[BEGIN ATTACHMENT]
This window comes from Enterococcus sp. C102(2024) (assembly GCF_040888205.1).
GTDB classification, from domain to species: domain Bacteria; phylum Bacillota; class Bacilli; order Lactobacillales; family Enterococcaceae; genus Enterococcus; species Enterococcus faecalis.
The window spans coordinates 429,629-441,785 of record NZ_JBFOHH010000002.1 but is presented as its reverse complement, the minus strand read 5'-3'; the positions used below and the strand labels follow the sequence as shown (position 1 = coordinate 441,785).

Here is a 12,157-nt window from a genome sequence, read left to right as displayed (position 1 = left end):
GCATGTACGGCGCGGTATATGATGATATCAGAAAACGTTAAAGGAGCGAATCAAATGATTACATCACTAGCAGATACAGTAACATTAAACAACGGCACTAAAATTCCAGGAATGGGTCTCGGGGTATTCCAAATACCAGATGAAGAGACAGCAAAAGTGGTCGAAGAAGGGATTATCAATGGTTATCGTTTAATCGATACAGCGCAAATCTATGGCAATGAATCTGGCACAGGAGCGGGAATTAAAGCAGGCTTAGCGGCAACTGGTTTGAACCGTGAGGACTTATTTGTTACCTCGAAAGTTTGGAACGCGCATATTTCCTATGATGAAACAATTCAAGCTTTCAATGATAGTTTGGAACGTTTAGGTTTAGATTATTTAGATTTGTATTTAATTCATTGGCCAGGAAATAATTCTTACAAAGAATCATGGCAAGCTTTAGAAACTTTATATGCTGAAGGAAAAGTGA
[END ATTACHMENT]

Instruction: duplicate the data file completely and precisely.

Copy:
This window comes from Enterococcus sp. C102(2024) (assembly GCF_040888205.1).
GTDB classification, from domain to species: domain Bacteria; phylum Bacillota; class Bacilli; order Lactobacillales; family Enterococcaceae; genus Enterococcus; species Enterococcus faecalis.
The window spans coordinates 429,629-441,785 of record NZ_JBFOHH010000002.1 but is presented as its reverse complement, the minus strand read 5'-3'; the positions used below and the strand labels follow the sequence as shown (position 1 = coordinate 441,785).

Here is a 12,157-nt window from a genome sequence, read left to right as displayed (position 1 = left end):
GCATGTACGGCGCGGTATATGATGATATCAGAAAACGTTAAAGGAGCGAATCAAATGATTACATCACTAGCAGATACAGTAACATTAAACAACGGCACTAAAATTCCAGGAATGGGTCTCGGGGTATTCCAAATACCAGATGAAGAGACAGCAAAAGTGGTCGAAGAAGGGATTATCAATGGTTATCGTTTAATCGATACAGCGCAAATCTATGGCAATGAATCTGGCACAGGAGCGGGAATTAAAGCAGGCTTAGCGGCAACTGGTTTGAACCGTGAGGACTTATTTGTTACCTCGAAAGTTTGGAACGCGCATATTTCCTATGATGAAACAATTCAAGCTTTCAATGATAGTTTGGAACGTTTAGGTTTAGATTATTTAGATTTGTATTTAATTCATTGGCCAGGAAATAATTCTTACAAAGAATCATGGCAAGCTTTAGAAACTTTATATGCTGAAGGAAAAGTGA